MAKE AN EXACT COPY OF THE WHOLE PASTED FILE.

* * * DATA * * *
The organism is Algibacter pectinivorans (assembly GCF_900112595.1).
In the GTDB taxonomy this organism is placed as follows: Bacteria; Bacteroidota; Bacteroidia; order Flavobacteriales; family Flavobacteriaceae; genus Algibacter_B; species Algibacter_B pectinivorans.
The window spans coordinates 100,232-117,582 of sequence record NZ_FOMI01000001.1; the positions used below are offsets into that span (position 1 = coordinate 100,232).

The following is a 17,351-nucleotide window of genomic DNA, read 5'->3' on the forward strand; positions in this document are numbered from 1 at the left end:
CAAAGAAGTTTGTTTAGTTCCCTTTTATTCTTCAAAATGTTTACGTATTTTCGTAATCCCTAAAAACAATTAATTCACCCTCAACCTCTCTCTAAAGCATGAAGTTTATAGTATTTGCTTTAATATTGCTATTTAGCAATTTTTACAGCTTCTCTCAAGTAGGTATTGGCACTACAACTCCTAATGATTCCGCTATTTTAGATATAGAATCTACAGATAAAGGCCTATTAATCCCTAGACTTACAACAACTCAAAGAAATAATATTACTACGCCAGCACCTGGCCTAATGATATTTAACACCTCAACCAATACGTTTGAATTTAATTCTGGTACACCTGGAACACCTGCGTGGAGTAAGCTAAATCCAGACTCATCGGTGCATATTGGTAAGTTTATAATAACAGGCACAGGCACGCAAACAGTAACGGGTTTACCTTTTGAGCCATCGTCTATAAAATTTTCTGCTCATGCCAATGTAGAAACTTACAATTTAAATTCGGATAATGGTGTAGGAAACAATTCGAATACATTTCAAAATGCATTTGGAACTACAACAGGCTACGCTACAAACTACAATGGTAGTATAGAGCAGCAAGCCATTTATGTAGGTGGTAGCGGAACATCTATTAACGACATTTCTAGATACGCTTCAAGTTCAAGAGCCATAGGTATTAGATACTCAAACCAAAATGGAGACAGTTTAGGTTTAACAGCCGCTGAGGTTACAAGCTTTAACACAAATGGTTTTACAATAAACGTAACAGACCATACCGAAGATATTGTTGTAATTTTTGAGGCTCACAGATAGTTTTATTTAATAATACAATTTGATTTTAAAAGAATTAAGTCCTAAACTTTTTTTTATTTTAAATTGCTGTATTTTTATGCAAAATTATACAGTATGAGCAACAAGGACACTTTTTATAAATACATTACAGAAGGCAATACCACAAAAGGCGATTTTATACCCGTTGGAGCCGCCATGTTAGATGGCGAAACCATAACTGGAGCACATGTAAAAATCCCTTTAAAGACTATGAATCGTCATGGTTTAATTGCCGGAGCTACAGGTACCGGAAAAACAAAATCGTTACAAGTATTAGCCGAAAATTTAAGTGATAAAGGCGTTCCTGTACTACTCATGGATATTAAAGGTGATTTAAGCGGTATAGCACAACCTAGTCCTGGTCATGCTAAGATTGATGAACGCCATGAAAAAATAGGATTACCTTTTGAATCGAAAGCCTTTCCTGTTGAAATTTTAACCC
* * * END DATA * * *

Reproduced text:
The organism is Algibacter pectinivorans (assembly GCF_900112595.1).
In the GTDB taxonomy this organism is placed as follows: Bacteria; Bacteroidota; Bacteroidia; order Flavobacteriales; family Flavobacteriaceae; genus Algibacter_B; species Algibacter_B pectinivorans.
The window spans coordinates 100,232-117,582 of sequence record NZ_FOMI01000001.1; the positions used below are offsets into that span (position 1 = coordinate 100,232).

The following is a 17,351-nucleotide window of genomic DNA, read 5'->3' on the forward strand; positions in this document are numbered from 1 at the left end:
CAAAGAAGTTTGTTTAGTTCCCTTTTATTCTTCAAAATGTTTACGTATTTTCGTAATCCCTAAAAACAATTAATTCACCCTCAACCTCTCTCTAAAGCATGAAGTTTATAGTATTTGCTTTAATATTGCTATTTAGCAATTTTTACAGCTTCTCTCAAGTAGGTATTGGCACTACAACTCCTAATGATTCCGCTATTTTAGATATAGAATCTACAGATAAAGGCCTATTAATCCCTAGACTTACAACAACTCAAAGAAATAATATTACTACGCCAGCACCTGGCCTAATGATATTTAACACCTCAACCAATACGTTTGAATTTAATTCTGGTACACCTGGAACACCTGCGTGGAGTAAGCTAAATCCAGACTCATCGGTGCATATTGGTAAGTTTATAATAACAGGCACAGGCACGCAAACAGTAACGGGTTTACCTTTTGAGCCATCGTCTATAAAATTTTCTGCTCATGCCAATGTAGAAACTTACAATTTAAATTCGGATAATGGTGTAGGAAACAATTCGAATACATTTCAAAATGCATTTGGAACTACAACAGGCTACGCTACAAACTACAATGGTAGTATAGAGCAGCAAGCCATTTATGTAGGTGGTAGCGGAACATCTATTAACGACATTTCTAGATACGCTTCAAGTTCAAGAGCCATAGGTATTAGATACTCAAACCAAAATGGAGACAGTTTAGGTTTAACAGCCGCTGAGGTTACAAGCTTTAACACAAATGGTTTTACAATAAACGTAACAGACCATACCGAAGATATTGTTGTAATTTTTGAGGCTCACAGATAGTTTTATTTAATAATACAATTTGATTTTAAAAGAATTAAGTCCTAAACTTTTTTTTATTTTAAATTGCTGTATTTTTATGCAAAATTATACAGTATGAGCAACAAGGACACTTTTTATAAATACATTACAGAAGGCAATACCACAAAAGGCGATTTTATACCCGTTGGAGCCGCCATGTTAGATGGCGAAACCATAACTGGAGCACATGTAAAAATCCCTTTAAAGACTATGAATCGTCATGGTTTAATTGCCGGAGCTACAGGTACCGGAAAAACAAAATCGTTACAAGTATTAGCCGAAAATTTAAGTGATAAAGGCGTTCCTGTACTACTCATGGATATTAAAGGTGATTTAAGCGGTATAGCACAACCTAGTCCTGGTCATGCTAAGATTGATGAACGCCATGAAAAAATAGGATTACCTTTTGAATCGAAAGCCTTTCCTGTTGAAATTTTAACCC